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Credit Education > Credit Report > The Way to Manage Disputes in your Credit Report

The Way to Manage Disputes in your Credit Report

By Janet Lacey
Published: Wednesday, December 23rd, 2009

Credit reports and scores are the standard credit worthiness rating tool used by major credit companies to see whether an individual is viable for a loan, credit and other financial agreements. Indeed, these documents can change the course of the life of the individual being judged through them. After the passing of the Fair Credit Reporting Act or FCRA the major credit bureaus are constantly pressured to avoid discrepancies that may affect the credit worthiness rating of individuals.

The FCRA changed the game of getting an evaluation from the credit bureaus by making every citizen entitled to a free annual set of report and score. Even if there is a constant pressure, the volume of credit history records and other financial factors that they have to factor in with just a single set of report and score forces them to make mistakes. These mistakes can dramatically lower the score of an individual and make him unviable for any loan and credit account that he or she wishes to get.

Annually it is estimated that among the millions of credit reports disseminated by Equifax, Experian and TransUnion 79% of those are inaccurately accounted for. This also means that the numerical counterpart of these reports which is the FICO score or credit score is also 79% inaccurate. To compensate for the 79% of inaccuracy these credit bureaus give enough leeway for those who would want to contest their faulty credit history recording. The credit bureaus introduced the process of disputing. Disputing enables the recipients of the faulty reports and scores to contest any part of these documents that they think to be wrongly documented and have made their credit rating lower.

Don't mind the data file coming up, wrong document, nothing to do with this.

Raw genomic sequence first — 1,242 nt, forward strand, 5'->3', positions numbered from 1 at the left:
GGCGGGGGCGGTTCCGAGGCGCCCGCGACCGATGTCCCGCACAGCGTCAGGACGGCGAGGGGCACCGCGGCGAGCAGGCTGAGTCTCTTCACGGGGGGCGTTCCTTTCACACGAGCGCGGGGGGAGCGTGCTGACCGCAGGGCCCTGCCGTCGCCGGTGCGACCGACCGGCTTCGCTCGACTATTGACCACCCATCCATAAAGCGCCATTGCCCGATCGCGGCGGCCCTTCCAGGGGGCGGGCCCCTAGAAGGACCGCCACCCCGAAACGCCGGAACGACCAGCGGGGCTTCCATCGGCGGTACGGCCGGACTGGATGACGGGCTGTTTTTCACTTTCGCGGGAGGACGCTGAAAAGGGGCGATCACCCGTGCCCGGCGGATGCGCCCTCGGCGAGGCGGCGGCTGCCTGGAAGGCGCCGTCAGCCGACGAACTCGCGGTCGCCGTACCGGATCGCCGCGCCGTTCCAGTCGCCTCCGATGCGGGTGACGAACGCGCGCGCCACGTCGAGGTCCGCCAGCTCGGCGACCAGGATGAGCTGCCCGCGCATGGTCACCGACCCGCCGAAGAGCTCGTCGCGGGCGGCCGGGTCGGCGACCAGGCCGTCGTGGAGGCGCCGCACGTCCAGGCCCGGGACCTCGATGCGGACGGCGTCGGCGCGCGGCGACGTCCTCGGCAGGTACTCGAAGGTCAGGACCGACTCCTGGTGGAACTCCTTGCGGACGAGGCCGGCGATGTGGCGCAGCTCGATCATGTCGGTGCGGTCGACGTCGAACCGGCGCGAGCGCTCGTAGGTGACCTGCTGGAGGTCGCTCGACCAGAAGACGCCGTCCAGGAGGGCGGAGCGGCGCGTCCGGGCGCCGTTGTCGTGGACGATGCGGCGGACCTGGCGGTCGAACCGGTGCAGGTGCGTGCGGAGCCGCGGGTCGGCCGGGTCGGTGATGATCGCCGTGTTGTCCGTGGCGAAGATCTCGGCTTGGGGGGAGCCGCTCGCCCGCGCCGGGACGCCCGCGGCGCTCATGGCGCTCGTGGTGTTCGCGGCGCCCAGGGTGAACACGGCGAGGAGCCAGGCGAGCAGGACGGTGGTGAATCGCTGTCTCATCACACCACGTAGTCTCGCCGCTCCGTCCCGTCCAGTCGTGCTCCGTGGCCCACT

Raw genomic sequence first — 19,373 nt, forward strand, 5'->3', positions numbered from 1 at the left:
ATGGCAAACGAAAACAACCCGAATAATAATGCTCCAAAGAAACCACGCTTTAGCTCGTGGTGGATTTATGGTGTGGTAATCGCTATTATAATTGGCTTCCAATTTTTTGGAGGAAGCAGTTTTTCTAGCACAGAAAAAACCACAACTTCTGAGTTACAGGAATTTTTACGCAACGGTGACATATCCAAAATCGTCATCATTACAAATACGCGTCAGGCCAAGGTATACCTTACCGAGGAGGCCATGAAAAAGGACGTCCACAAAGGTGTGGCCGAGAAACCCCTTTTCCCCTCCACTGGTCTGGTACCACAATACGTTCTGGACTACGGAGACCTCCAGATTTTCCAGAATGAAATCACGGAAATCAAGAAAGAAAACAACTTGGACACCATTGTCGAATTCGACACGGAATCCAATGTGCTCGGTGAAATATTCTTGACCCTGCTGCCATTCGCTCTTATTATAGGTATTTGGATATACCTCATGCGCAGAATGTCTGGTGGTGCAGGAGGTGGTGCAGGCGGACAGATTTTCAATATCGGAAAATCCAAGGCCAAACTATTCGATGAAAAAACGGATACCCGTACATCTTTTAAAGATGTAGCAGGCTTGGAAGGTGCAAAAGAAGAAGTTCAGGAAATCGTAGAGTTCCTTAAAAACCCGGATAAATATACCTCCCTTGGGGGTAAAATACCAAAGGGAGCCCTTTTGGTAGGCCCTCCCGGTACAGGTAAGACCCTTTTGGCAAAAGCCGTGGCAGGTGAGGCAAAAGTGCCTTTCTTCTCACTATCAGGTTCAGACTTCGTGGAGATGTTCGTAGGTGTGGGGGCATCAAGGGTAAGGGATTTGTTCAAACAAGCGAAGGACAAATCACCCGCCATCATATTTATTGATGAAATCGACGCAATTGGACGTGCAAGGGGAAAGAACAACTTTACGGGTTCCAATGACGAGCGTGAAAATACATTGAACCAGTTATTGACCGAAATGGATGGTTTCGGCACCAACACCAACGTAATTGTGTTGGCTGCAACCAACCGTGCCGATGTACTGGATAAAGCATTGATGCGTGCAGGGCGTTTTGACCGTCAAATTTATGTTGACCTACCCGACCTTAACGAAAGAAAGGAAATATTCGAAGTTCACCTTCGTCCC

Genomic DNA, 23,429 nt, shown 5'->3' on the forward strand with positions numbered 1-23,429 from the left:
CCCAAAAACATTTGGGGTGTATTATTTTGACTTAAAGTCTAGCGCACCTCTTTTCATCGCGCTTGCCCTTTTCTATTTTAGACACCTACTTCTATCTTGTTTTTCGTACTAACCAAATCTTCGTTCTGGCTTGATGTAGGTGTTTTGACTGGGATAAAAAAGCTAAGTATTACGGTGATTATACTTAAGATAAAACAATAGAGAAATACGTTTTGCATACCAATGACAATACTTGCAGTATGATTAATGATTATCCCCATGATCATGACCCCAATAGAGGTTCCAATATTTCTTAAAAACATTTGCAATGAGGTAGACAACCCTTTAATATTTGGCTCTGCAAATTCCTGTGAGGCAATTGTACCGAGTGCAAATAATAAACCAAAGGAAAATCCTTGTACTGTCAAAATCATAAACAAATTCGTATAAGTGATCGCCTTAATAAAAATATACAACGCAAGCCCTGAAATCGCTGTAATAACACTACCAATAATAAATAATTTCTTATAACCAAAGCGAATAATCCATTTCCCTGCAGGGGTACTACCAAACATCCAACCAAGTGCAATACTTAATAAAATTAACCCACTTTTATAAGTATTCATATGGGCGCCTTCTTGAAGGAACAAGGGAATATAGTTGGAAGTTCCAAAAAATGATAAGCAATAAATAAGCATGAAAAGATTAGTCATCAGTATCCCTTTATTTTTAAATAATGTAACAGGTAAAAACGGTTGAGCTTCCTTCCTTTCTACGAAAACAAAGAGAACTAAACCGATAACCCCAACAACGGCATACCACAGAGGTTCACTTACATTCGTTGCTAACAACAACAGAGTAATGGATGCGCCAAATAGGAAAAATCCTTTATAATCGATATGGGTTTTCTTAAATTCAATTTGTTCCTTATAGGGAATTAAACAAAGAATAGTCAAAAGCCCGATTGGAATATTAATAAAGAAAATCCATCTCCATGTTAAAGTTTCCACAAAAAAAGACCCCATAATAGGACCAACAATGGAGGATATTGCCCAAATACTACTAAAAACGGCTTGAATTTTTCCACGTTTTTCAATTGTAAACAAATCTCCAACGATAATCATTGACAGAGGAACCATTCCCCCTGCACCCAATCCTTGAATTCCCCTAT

Filed disputes would require letters from the creditors proving that the disputing party is right in their assumptions. Dispute letters without the creditors’ letters are still accepted but would normally take a longer time before being resolved. Investigations are to be made to see whether the disputing party is right on their disputing grounds. To answer normal dispute credit bureaus would usually take 30 days to 40 days before responding depending on the gravity of the complaint. The dispute letter from the disputing party will be used by the credit bureaus to see the parts where deletions and modifications are needed to be done. After this part of the dispute process, the disputing party can only wait for their new credit reports and scores.

During the waiting period the disputing party is advised to go to the credit bureaus for follow- ups on their dispute case. This is advised to those who filed for disputes that are too complicated and would require special attention. There are existing cases where the credit record of the recipient was mixed up with other records which resulted to a dramatic lowering of the recipient’s credit score. Credit bureaus are needed to be followed- up every once in a while to insure that the dispute case is being handled. If the dispute is successful in favor of the disputing party, then they can expect a better credit worthiness standing.

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